W3C home > Mailing lists > Public > public-ws-policy@w3.org > May 2007

RE: AIN, NOBI and composition

From: Dale Moberg <dmoberg@us.axway.com>
Date: Thu, 10 May 2007 07:59:54 -0700
Message-ID: <97085FEE4C8BDB4AB6FA3E770EBC79BB0110F45E@mail1.cyclonecommerce.com>
To: "Christopher B Ferris" <chrisfer@us.ibm.com>, "Ashok Malhotra" <ashok.malhotra@oracle.com>
Cc: "Daniel Roth" <Daniel.Roth@microsoft.com>, "David Orchard" <dorchard@bea.com>, <public-ws-policy@w3.org>, <public-ws-policy-request@w3.org>
Chris Ferris or IBM writes:
...

Where in the text that I have offered is the RFC2119 keyword "MUST NOT"?
The proposal that IBM has offered 
does NOT require that you know the unknowable (the complete set of
policy alternatives in the universe). 
The proposal we have offered is an attempt to make it clear that a
policy alternative is a complete 
expression of the set of behaviors to be engaged. 

If we have the "makes no claims" interpretation, then a policy author is
free to (for instance) exclude the 
security policy necessary to the interaction on the grounds that it is
too complicated. Thus, an endpoint 
wishing to interact with an endpoint whose policy was authored by this
lazy policy author would find 
out the hard way that the message needed to be signed and encrypted in
order to be processed. 

We believe that in order for policy to have value, it must be a complete
expression of the behaviors 
that are engaged for purposes of interaction. 

This has nothing to do with omniscience of policy assertion vocabularies
and exclusion of the 
set of behaviors implied by those absent from a given policy
alternative. 

IBM wants a policy alternative to be able to be taken at face value as
the expression of the 
set of behaviors that are to be used to interact (interoperate) with the
attached policy subject. 

Comment: Years ago, mathematicians used to say that numbers are the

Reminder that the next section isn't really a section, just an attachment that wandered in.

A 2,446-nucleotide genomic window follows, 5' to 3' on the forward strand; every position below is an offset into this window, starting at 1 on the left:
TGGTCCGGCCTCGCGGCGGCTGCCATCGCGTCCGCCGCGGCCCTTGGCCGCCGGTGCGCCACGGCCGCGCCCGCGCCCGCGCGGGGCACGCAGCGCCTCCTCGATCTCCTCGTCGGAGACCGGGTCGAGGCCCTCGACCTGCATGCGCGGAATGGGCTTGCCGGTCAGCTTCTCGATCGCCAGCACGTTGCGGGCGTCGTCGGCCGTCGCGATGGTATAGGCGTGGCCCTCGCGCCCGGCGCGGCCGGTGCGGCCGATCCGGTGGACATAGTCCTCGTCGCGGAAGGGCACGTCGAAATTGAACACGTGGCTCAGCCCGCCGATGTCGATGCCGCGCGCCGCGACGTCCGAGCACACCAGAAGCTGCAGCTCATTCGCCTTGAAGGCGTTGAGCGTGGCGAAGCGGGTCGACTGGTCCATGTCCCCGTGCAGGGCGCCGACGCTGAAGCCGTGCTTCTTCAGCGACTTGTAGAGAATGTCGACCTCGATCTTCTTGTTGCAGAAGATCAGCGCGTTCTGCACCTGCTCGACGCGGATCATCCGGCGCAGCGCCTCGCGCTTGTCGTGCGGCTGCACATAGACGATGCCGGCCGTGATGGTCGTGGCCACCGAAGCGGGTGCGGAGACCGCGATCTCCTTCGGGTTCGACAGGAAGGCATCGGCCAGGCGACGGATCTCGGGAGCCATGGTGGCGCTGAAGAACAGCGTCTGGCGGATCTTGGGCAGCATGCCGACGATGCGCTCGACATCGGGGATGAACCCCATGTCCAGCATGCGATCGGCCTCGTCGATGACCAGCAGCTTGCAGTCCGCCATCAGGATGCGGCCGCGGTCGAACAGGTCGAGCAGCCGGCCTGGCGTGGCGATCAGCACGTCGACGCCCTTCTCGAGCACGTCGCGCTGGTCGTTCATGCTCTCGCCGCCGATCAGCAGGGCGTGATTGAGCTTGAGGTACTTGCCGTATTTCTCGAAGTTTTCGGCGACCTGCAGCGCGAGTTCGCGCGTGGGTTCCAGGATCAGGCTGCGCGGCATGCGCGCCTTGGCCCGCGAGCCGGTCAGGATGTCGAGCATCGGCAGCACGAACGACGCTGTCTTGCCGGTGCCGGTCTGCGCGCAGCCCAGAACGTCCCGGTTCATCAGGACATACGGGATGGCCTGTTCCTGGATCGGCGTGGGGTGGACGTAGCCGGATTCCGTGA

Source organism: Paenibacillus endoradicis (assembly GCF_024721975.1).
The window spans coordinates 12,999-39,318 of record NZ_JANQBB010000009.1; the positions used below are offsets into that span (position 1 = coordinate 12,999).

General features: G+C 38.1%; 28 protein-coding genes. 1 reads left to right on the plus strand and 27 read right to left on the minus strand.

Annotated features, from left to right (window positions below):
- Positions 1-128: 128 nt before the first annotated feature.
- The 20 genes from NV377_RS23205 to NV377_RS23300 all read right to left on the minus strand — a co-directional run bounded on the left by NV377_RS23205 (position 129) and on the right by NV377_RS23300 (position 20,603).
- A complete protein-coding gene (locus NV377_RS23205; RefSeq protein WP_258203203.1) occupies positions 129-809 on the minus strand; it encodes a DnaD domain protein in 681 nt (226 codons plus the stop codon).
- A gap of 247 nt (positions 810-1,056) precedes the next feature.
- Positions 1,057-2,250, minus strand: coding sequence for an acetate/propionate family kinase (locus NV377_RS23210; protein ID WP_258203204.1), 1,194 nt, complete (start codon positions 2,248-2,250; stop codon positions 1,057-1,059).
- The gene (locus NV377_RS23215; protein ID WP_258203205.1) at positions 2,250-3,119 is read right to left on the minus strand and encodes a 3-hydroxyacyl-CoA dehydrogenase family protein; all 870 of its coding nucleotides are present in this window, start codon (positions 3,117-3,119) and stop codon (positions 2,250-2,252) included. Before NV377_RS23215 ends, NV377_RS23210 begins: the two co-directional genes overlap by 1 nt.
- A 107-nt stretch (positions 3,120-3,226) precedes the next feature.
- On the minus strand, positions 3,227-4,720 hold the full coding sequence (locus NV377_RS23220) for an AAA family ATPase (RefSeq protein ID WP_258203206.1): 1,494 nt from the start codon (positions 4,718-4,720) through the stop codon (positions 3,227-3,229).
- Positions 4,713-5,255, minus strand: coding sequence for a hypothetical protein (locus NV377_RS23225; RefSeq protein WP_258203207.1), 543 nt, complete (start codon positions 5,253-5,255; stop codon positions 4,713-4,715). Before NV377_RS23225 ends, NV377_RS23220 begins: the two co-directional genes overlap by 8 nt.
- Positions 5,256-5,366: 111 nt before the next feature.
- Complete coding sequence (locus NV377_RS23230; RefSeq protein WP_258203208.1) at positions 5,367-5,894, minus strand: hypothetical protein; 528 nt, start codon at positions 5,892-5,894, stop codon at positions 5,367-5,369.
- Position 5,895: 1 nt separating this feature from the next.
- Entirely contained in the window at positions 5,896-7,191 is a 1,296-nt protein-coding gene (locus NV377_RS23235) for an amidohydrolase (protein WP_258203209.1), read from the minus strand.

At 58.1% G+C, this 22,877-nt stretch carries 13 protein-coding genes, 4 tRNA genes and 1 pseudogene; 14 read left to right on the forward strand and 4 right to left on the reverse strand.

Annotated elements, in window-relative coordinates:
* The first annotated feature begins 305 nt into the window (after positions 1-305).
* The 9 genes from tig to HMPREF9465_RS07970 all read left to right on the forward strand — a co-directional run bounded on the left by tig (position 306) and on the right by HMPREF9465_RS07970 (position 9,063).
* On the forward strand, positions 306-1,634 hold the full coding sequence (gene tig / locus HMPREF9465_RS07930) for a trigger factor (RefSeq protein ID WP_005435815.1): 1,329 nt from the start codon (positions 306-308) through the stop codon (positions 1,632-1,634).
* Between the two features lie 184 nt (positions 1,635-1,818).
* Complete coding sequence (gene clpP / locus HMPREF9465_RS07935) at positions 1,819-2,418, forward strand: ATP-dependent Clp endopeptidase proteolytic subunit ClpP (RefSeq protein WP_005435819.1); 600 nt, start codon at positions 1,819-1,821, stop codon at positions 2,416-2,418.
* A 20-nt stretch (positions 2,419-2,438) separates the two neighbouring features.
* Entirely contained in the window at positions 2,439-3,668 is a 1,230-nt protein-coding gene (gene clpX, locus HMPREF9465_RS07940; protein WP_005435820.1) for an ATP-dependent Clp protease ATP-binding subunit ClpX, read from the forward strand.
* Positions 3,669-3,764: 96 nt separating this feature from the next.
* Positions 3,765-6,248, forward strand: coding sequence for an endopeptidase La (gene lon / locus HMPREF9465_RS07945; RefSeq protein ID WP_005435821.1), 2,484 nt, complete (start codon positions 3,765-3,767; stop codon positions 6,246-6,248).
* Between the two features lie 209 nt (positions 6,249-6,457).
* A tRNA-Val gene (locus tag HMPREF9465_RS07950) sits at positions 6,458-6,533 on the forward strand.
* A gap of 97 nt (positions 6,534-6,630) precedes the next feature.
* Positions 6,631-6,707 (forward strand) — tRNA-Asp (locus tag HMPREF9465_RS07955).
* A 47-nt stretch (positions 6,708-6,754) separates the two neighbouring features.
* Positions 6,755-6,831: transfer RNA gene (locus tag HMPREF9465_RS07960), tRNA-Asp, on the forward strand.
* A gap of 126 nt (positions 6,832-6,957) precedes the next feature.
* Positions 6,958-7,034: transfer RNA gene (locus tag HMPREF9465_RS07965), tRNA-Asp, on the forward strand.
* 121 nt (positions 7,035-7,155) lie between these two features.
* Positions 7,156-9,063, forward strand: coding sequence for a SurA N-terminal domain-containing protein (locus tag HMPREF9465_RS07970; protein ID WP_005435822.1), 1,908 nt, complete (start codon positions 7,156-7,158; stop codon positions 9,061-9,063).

things that make the Peano axioms true. They are just those things and
nothing else. Unfortunately logicians discovered model theory, and some
people named Lowenheim and Skolem noticed some interesting things. There
will always be other things (non standard models, they are called) that
make axioms true. The moral here is that in general trying to bound what
is in reality (behaviors) by saying that they are just those things that
make assertions true (that conform to the policy assertions) does not
really work-there will always be another set of behaviors (call them the
Oracle set) that will be a non-standard set of behaviors that conform to
the policy assertions the IBM set (your standard model) conforms to. I
think what can be said is

 

a policy alternative is able to be taken at face value as the expression
of _a_
set of behaviors that are to be used to interact with the attached
policy subject. (If the implementations are similar enough, they will
interoperate.)

 

It may be that the way one of these non-standard
implementations/behavior sets works happens to make them conform to some
other policy assertions not in the policy alternative. That is why we
should not be saying that that no other policy assertions are conformed
with except the ones in the policy alternative! It is enough that the
behaviors conform with the policy assertions. Full stop.

 

It seems to me that IBM is making some very restrictive assumptions
(policy assertions are each logically independent of one another, a
policy alternative is negation complete, the tacit logic is sentential
only, and that therefore reality is uniquely determined.) But even under
those highly restricted and implausibly strong assumptions the most you
will get is categoricity of models, and not identity of models (sets of
behaviors in this philosophy). 

 

So a policy alternative has a one to many relation with sets of
behaviors, a point that has been made earlier in this thread.

 

 
Received on Thursday, 10 May 2007 15:00:06 UTC

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